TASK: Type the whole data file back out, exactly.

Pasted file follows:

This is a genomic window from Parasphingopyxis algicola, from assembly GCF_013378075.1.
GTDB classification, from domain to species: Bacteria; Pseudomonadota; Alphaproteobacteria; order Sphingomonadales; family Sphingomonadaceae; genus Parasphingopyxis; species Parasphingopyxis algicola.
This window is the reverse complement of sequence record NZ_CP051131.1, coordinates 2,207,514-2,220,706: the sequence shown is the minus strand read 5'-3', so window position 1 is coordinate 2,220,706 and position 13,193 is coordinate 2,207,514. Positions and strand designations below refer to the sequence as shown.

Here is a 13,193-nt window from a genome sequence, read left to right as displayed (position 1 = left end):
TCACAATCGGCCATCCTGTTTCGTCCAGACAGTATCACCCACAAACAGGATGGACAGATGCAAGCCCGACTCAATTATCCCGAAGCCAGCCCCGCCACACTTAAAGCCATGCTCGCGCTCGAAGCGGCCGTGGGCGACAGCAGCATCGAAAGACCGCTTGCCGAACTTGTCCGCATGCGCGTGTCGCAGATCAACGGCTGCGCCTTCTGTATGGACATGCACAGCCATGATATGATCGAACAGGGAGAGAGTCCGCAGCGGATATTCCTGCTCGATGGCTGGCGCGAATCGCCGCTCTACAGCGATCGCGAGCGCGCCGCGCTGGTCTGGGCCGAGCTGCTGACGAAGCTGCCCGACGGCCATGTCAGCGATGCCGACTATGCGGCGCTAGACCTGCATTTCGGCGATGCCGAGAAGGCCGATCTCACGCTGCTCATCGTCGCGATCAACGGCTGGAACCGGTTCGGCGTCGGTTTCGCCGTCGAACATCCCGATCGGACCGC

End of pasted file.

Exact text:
This is a genomic window from Parasphingopyxis algicola, from assembly GCF_013378075.1.
GTDB classification, from domain to species: Bacteria; Pseudomonadota; Alphaproteobacteria; order Sphingomonadales; family Sphingomonadaceae; genus Parasphingopyxis; species Parasphingopyxis algicola.
This window is the reverse complement of sequence record NZ_CP051131.1, coordinates 2,207,514-2,220,706: the sequence shown is the minus strand read 5'-3', so window position 1 is coordinate 2,220,706 and position 13,193 is coordinate 2,207,514. Positions and strand designations below refer to the sequence as shown.

Here is a 13,193-nt window from a genome sequence, read left to right as displayed (position 1 = left end):
TCACAATCGGCCATCCTGTTTCGTCCAGACAGTATCACCCACAAACAGGATGGACAGATGCAAGCCCGACTCAATTATCCCGAAGCCAGCCCCGCCACACTTAAAGCCATGCTCGCGCTCGAAGCGGCCGTGGGCGACAGCAGCATCGAAAGACCGCTTGCCGAACTTGTCCGCATGCGCGTGTCGCAGATCAACGGCTGCGCCTTCTGTATGGACATGCACAGCCATGATATGATCGAACAGGGAGAGAGTCCGCAGCGGATATTCCTGCTCGATGGCTGGCGCGAATCGCCGCTCTACAGCGATCGCGAGCGCGCCGCGCTGGTCTGGGCCGAGCTGCTGACGAAGCTGCCCGACGGCCATGTCAGCGATGCCGACTATGCGGCGCTAGACCTGCATTTCGGCGATGCCGAGAAGGCCGATCTCACGCTGCTCATCGTCGCGATCAACGGCTGGAACCGGTTCGGCGTCGGTTTCGCCGTCGAACATCCCGATCGGACCGC